• Outcomes: Studies that reported the largest range of measures relevant to the outcomes of interest (i.e. more than one risk factor for cardiovascular disease)
      • Quantitative assessment: Studies that performed a meta-analysis
      • Quality of evidence: Highest quality of evidence (i.e. RCTs prioritised over cross-sectional studies)
      • Impact factor: Studies published in a journal with the highest impact factor of the journal
      • Citations: When studies had a similar publication date, those with the greatest number of citations
    • Data were obtained for each paper on:
      • Study type
      • Diet or food investigated
      • Outcomes measured
      • Population studied
      • Key study results
      • Quality assessment
    • Upon assessment of the review, we provided:
      • A one-sentence summary
      • A list of its limitations
      • The bottom line of what the research means
    • The other review papers identified via the literature search are listed at the end of each health outcome section.

 

Results

Click on the below links to access a summary of each area investigated:

*Click on a body part to see health benefits

human-body-infographic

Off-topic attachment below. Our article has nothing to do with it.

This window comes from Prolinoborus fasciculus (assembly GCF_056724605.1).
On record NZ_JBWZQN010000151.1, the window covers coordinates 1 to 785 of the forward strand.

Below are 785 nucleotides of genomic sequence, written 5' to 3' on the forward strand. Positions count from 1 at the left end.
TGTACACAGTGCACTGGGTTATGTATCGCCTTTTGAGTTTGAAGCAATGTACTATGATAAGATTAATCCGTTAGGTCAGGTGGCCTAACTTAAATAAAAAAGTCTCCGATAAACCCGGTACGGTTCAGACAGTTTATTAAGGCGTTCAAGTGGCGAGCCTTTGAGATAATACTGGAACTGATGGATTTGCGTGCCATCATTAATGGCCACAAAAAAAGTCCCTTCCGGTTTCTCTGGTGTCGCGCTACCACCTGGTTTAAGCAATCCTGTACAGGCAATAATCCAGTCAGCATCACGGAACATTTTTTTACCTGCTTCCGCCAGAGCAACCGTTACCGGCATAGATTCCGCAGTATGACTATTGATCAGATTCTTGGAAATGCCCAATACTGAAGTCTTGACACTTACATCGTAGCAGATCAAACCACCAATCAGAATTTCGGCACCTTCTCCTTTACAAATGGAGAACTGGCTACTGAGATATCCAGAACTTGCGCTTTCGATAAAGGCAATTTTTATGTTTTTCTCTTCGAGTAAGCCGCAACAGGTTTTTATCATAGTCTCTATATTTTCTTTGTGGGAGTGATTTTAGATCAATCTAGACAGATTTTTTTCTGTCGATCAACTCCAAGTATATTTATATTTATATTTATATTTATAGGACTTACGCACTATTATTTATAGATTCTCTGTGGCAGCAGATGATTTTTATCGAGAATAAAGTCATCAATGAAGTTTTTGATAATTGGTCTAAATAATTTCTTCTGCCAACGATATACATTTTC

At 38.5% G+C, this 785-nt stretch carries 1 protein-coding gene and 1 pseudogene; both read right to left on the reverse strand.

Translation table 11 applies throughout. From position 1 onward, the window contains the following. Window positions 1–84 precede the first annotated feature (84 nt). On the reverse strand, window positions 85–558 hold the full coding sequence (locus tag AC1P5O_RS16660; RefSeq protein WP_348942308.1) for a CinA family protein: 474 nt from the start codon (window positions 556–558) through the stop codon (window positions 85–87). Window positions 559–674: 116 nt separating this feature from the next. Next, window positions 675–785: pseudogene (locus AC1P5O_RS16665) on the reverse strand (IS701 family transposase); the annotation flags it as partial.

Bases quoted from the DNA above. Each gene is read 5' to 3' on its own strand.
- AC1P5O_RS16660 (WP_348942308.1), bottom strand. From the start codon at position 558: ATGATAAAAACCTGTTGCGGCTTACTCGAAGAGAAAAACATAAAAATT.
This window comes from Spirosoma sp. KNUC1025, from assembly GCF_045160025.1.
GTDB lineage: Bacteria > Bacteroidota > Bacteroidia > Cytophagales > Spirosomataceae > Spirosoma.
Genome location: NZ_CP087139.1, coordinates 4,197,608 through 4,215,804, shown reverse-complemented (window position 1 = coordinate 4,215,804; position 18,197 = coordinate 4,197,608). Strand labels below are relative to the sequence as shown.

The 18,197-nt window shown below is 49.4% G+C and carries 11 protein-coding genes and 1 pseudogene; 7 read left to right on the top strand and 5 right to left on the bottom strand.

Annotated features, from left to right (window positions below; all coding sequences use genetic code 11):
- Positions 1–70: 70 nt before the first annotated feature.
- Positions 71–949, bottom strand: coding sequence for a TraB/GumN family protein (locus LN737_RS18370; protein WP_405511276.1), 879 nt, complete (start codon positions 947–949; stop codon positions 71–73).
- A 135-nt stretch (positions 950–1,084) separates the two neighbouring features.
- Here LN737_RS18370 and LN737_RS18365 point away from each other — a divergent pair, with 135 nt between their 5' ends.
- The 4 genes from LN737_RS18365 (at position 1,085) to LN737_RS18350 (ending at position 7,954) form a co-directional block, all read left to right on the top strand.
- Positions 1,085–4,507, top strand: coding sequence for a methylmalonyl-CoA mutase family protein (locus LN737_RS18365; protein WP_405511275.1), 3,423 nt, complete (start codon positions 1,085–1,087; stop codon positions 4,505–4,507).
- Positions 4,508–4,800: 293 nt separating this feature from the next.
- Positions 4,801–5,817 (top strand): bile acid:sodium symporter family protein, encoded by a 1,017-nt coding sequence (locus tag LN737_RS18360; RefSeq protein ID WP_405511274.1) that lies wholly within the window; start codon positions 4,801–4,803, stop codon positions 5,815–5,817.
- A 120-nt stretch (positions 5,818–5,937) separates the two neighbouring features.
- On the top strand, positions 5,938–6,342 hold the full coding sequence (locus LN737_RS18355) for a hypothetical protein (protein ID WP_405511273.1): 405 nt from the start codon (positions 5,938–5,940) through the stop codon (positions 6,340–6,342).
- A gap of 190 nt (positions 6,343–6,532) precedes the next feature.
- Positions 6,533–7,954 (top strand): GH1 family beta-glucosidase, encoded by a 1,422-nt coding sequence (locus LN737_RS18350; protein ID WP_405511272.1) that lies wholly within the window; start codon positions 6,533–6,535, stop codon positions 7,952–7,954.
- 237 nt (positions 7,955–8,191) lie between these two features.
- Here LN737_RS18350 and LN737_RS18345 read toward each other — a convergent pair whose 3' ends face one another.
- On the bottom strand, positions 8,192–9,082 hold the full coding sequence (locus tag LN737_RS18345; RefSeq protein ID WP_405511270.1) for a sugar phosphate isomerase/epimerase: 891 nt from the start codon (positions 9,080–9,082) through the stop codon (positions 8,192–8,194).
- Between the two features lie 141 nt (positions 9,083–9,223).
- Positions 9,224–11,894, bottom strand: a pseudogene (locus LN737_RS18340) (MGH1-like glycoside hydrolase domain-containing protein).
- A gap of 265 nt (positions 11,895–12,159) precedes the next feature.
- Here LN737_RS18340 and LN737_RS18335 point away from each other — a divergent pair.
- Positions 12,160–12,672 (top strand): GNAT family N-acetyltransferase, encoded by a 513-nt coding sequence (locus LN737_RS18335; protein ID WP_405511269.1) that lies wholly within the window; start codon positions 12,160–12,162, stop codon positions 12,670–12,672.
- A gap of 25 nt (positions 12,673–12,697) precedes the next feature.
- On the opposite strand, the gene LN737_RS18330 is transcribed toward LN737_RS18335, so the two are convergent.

Blood pressure

Cognitive health & impairment

Inflammation

Cardiovascular disease

Depression & mental health

Metabolic syndrome

Weight & anthropometric

Cholesterol & blood lipids

Type 2 diabetes

Rheumatoid arthritis

High phenolic olive oils lead to a small reduction in systolic but not diastolic blood pressure and oxidized LDL compared to low phenolic olive oils, and there was no difference in cholesterol, triglycerides and malondialdehyde.
Key reference: Hohmann, C.D., et al., Effects of high phenolic olive oil on cardiovascular risk factors: A systematic review and meta-analysis. Phytomedicine, 2015. 22(6): p. 631-40.
A Mediterranean diet reduced the risk of cognitive impairment and dementia, and was associated with improved cognitive functioning.
Key reference: Petersson, S.D. and E. Philippou, Mediterranean Diet, Cognitive Function, and Dementia: A Systematic Review of the Evidence. Adv Nutr, 2016. 7(5): p. 889-904.
Evidence from randomised controlled trials shows olive oil exerts beneficial effects on markers of inflammation and endothelial function.
Key reference: Schwingshackl, L., M. Christoph, and G. Hoffmann, Effects of Olive Oil on Markers of Inflammation and Endothelial Function-A Systematic Review and Meta-Analysis. Nutrients, 2015. 7(9): p. 7651-75.
Olive oil consumption significantly reduced the risk of cardiovascular disease (CVD) risk and stroke, but not specifically for coronary heart disease (CHD) risk.